In the first article, I wrote about how one simple detail that impacts dramatically the reliability of your MAA environment. Where you put your Observer in DG environment (when Fast-Start Failover is in use) have a core figure in case of outages, and you can face Primary isolation and shutdown. Besides that, there is no clear documentation to base yourself about “pros and cons” to define the correct place for Observer. You read more in my article here.

In the second article, I wrote about one new feature that can help to have more protected and cover more scenarios for Fast-Start Failover/DG. Using Multiple Observers you can remove the single point of failure and allow you to put one Observer in each side of your environment (primary, standby and a third one). You can read more in my article here.

In this last article I discuss how, even using all the features, there is no perfect solution. Another point is discussing here is how (maybe) Oracle can improve that. Below I will show more details that even multiple observers continue to shutdown a healthy primary database. Unfortunately, it is a lot of tech info and is a log thread output. But you can jump directly to the end to see the discussion about how this can be improved.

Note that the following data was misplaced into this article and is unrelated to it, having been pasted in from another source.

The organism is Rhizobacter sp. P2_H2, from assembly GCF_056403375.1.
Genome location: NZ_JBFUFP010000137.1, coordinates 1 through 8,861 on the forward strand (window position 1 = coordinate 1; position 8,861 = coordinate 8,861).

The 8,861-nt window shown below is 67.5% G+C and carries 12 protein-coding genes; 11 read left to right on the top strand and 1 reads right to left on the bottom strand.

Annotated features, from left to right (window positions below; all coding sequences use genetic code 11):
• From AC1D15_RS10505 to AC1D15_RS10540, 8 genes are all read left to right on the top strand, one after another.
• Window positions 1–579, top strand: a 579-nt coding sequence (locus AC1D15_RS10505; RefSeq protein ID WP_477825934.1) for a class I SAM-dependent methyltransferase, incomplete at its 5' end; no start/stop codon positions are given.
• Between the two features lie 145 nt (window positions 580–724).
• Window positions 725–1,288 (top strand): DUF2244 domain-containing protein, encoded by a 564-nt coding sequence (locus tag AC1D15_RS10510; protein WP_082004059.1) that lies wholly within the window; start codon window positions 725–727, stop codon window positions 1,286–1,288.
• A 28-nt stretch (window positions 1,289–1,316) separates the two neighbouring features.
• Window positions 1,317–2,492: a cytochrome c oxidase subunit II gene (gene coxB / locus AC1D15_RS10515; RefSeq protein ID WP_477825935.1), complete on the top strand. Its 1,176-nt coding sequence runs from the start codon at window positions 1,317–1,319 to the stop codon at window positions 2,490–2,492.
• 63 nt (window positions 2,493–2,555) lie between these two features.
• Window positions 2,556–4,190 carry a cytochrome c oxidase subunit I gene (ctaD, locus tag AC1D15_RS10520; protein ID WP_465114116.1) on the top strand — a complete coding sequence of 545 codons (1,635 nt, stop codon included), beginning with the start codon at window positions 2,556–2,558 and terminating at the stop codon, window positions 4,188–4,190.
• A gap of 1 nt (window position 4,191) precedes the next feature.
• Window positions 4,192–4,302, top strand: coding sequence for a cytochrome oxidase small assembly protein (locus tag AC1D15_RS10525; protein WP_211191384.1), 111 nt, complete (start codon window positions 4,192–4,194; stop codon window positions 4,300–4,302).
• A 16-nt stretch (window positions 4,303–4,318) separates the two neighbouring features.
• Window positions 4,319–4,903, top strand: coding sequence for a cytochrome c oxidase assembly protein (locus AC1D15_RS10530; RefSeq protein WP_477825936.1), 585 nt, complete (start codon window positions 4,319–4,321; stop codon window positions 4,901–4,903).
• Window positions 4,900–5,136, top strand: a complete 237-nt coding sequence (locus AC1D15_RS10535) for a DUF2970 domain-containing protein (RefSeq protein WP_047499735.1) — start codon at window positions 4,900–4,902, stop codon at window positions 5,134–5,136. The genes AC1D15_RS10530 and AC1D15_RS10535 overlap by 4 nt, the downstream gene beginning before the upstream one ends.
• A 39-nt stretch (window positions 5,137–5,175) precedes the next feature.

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Exadata X8, Second look

Every year Oracle arrives and release new version of Exadata with a plenty of new things. We have the natural evolution from hardware (more memory, more cpu…) and sometimes news features from software side. The point for this post today it is not about the HW and SW things, but something is hidden in the small lines of the new X8.

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Observer, Where?

Some months ago I got one error with Oracle Data Guard and now I had time to review it again and write this article. Just to be clear since the begin, the discussion here it is not about the error itself, but about the circumstances that generated it.